The Board of Control for Cricket in India (BCCI), the apex governing body for cricket in India launched the Indian Premier League (IPL) on 14th September 2007 on the lines of football’s English Premier League and the National Basketball League (NBA) of the U.S.A. IPL is a professional Twenty20 cricket league created and promoted by the BCCI and backed by the International Cricket Council (ICC), an international governing body of cricket. The BCCI was instrumental in setting up a governing council to run the IPL as a virtual company. The IPL governing council will have five-year term and will run, operate and manage the league independently of the BCCI. The governing council of IPL comprises of former BCCI President I. S. Bindra, Vice-Presidents Rajiv Shukla, Chirayu Amin and Lalit Modi, Arun Jaitley, and former cricketers Mansur Ali Khan Pataudi, Sunil Gavaskar and Ravi Shastri. While the BCCI officials are honorary members, Pataudi, Gavaskar and Shastri will be paid for their services. The winner and runner-up team of the IPL will qualify for the Champions League, in October 2008. For a start, domestic Twenty20 leagues would be conducted by the cricket boards of Australia, South Africa and England, for an eight-team Champions League.
• A fast-paced, three-hour version of a game
• Teams based in various Indian cities instead of for a national team • Creating the right set of incentives to motivate players, broadcasters, franchise owners, and the various cricket boards to support the IPL. • The English Cricket Board (ECB) designed Twenty20 cricket in 2003 as a response to continued loss of interest in cricket: match attendance, television viewership, and the associated revenues had steadily declined in Britain. Market research by the ECB suggested that a shorter, more entertaining version of cricket might appeal to a broader audience. • Twenty20 cricket was positioned as a “perfect blend of sports and entertainment.” • It featured loud music, dancers, cheerleaders, and wired-up players providing commentary on the game as it was being played. • Spectators enjoyed being able to watch a complete game in three or four hours. • By 2005 the Twenty20 format had gained a reasonable level of popularity in most major cricket playing nations. India remained an exception; its national team had played no Twenty20 international matches. • It was also believed that more cricket, even if it could be fit in, would increase the risk of injuries to already overworked players, and create a situation in which too much live cricket was broadcast on television, leading to possible loss of interest in the sport. • Another reason was that the BCCI was comfortable with the money and clout it earned from one-day and Test cricket; each ODI, for example, fetched it around $7.5 million in television revenue. Thus there appeared to be no compelling reason to introduce an unproven format that could only cannibalize ODIs and might bring in less media revenue per game due to its shorter duration. The BCCI therefore took a wait-and-see attitude. • Ayaz Memon, an editor at DNA, a Mumbai newspaper. “The game has found favor across age groups, and more significantly, across genders. It could even emerge as a potent challenge to Bollywood, because it lasts just about three hours. • In India, cricket audiences have historically been devoted fans of their national cricket teams. Simply put, national teams have been the best available product. Many Indian sports authorities believe that Indians view in cricket a way for their country to compete with the nations of the world in something approaching parity; Indian children dream of playing for their country, not for their states or clubs. • In Modi’s own estimation, “As far as entertainment was concerned, only two things mattered to Indians: Bollywood and cricket.” In 2007 Bollywood, the Indian film industry, was poised for dramatic growth....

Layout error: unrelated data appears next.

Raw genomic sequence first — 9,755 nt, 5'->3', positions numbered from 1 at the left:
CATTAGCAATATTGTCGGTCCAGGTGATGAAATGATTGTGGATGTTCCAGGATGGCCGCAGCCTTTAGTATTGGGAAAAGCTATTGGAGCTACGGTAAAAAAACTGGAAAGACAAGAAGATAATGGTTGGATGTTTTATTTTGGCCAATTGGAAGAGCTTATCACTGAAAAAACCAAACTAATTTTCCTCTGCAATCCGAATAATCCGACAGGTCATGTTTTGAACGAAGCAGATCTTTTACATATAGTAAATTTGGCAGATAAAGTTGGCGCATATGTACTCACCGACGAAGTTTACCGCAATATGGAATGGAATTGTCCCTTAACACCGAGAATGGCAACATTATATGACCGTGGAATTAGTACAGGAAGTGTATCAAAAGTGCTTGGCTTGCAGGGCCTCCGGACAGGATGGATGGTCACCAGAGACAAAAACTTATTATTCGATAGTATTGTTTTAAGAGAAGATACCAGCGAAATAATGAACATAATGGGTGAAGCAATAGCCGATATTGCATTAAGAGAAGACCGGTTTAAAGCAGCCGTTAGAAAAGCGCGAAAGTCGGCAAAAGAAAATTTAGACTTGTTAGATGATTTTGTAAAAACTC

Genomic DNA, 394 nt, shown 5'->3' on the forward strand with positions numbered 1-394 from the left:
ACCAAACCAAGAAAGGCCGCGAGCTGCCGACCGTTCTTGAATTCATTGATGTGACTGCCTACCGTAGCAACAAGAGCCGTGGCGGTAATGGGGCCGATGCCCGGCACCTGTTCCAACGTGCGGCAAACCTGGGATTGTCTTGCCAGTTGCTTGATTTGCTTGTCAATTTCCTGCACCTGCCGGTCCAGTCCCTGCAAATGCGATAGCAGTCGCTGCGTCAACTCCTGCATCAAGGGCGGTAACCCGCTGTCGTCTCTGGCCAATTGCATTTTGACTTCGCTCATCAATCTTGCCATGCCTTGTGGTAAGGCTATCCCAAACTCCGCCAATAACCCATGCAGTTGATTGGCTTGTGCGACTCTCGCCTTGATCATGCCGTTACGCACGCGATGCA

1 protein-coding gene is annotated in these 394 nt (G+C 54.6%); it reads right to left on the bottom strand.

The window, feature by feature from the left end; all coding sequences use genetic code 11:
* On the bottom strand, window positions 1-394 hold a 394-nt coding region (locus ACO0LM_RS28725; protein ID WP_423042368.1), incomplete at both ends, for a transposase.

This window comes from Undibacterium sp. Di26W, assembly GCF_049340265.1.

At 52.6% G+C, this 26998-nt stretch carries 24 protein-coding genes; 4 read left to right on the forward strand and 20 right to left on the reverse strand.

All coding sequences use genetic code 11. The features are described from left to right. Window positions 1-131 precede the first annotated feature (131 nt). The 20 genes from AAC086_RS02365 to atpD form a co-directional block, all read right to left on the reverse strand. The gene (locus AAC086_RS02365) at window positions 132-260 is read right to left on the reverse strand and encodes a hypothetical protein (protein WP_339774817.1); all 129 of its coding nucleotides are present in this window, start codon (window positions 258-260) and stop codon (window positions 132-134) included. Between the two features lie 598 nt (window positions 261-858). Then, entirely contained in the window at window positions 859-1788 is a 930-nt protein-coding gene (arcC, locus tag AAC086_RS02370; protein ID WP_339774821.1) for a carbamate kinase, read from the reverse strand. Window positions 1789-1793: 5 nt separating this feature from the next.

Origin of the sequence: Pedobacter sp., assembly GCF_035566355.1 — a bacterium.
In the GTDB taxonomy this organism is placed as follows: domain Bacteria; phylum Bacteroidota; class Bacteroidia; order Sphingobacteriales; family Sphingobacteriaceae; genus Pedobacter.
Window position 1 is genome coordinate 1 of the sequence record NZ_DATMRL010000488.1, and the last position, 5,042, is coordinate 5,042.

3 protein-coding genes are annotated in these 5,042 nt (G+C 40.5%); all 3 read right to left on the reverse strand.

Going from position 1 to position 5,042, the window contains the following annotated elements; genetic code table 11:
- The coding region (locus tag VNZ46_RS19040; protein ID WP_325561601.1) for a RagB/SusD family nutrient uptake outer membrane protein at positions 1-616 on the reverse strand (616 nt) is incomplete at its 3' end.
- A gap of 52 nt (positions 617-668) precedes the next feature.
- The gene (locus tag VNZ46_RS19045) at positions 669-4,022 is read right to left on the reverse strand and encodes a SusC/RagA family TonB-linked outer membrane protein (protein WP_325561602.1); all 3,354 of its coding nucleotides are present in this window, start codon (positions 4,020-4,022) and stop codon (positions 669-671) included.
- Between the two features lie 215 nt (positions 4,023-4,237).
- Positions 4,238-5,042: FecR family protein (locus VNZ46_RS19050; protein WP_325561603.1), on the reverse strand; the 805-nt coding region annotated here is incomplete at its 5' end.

Please join StudyMode to read the full document